Average Spend on School-Related Items According to parents in the nationwide survey, the average back to school spend continues to rise – and has now reached €1,209 per child. This is an increase of 2% on 2016 (€1,185) and a rise of 4.7% on 2015 (€1,154).
The average spend per primary school child has increased by a significant €81 since last year to €1,048. On a more positive note, costs per secondary school child have fallen from €1,474 to €1,401, while campaigns to bring down the price of school uniforms appear to have paid off, with a fall of 21% (€39) in the cost of uniforms since last year.
The most expensive school-related cost continues to be extracurricular activities, at an average of €187 per child. This is followed by school lunches at €154 and school books at €150. Fees and voluntary contributions remained on a par with last year at €113. The vast majority of parents (71%) say they will be paying a voluntary contribution this year.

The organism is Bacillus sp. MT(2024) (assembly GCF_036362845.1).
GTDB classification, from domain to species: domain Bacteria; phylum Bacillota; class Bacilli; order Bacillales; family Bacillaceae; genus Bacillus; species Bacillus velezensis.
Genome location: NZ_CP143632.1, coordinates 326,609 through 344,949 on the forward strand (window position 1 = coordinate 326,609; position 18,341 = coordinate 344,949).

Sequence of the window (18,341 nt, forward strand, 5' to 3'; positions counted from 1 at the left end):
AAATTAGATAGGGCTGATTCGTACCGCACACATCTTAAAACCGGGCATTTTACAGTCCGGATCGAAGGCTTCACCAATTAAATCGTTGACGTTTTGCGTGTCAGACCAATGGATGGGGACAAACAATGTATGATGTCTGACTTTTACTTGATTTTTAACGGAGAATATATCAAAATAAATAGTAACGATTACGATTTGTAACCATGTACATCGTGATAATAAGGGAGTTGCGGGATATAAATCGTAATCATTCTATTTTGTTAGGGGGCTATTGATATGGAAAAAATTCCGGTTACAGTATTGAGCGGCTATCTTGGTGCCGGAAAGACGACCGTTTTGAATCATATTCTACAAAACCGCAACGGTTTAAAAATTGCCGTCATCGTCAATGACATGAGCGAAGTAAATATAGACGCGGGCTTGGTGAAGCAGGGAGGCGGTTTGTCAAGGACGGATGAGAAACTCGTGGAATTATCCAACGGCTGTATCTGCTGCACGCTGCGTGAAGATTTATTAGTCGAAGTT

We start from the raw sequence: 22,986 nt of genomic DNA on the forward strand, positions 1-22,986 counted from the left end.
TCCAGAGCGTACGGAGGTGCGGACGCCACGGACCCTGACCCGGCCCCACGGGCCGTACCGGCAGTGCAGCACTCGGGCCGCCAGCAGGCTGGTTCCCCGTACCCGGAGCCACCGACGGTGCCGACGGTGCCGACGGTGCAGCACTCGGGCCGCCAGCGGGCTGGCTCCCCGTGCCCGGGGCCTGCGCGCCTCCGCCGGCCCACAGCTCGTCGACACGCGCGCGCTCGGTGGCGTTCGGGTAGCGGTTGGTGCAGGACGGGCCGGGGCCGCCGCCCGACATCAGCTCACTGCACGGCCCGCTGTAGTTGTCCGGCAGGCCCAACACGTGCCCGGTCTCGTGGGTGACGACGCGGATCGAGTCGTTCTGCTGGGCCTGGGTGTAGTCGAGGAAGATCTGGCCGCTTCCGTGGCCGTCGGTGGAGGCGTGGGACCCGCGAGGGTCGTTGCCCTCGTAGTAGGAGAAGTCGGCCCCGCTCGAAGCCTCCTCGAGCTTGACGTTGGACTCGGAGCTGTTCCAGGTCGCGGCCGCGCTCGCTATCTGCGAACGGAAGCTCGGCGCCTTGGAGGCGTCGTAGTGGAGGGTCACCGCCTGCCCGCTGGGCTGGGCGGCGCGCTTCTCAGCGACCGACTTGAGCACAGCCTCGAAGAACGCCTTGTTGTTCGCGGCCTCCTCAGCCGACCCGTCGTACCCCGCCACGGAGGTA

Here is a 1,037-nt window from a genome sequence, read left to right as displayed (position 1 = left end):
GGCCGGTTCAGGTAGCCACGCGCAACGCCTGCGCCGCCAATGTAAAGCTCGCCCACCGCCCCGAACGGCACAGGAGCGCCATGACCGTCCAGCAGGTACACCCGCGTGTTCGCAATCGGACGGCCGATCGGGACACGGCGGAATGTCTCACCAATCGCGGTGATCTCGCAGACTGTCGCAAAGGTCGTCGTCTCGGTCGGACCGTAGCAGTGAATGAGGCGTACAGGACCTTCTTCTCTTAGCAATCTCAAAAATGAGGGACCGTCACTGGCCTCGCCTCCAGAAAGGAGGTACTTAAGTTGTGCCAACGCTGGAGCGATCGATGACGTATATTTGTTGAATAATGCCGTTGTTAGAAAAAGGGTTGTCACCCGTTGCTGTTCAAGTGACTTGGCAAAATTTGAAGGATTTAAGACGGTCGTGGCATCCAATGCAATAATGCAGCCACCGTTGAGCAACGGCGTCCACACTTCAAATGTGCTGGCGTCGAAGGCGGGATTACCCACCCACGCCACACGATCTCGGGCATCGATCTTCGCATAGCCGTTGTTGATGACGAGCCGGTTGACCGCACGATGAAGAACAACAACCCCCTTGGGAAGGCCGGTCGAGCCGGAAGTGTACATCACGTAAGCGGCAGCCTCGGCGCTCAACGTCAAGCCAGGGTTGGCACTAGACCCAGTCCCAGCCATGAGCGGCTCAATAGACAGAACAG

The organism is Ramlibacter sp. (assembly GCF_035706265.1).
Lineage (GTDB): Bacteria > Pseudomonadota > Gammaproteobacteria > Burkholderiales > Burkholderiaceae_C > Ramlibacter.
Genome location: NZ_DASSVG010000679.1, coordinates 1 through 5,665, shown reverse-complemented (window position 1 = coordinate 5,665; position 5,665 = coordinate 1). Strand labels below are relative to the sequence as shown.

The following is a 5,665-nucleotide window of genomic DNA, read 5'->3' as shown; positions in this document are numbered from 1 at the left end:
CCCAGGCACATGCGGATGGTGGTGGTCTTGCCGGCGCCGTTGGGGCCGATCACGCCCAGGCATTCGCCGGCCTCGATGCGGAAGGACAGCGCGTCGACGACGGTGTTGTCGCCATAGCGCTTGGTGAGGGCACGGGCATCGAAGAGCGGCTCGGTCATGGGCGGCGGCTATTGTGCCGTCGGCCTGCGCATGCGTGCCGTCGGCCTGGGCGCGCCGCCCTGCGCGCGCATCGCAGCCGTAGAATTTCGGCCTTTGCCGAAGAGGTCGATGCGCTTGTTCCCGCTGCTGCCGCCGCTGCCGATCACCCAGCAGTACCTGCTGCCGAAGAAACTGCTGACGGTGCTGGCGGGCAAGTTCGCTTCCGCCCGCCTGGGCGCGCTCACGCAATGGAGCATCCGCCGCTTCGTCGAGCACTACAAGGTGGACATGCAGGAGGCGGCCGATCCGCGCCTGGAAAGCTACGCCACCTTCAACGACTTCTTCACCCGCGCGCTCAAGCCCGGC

Impact of Back to School Spend There was a notable increase in the numbers saying they would sacrifice spending on family holidays in 2017 because of school related costs. 43% of parents say they will cut holiday spending compared with 38% in 2016. 51% of secondary school parents say they will be forced to reduce holiday costs compared with 39% of primary school parents. More than a quarter of all parents (28%) say summer camps are an area in which they will have to cut spending. 11% say spending on credit cards and food will be cut in order to manage back to school costs.
Debt 29% of parents say they will get into debt funding the back to school spend – down 2% on last year. Of those who said they would have to borrow, the average amount borrowed also dropped slightly – down from €357 last year to €345 this year. Primary school parents on average borrow €310, significantly less than secondary school parents who borrow €415.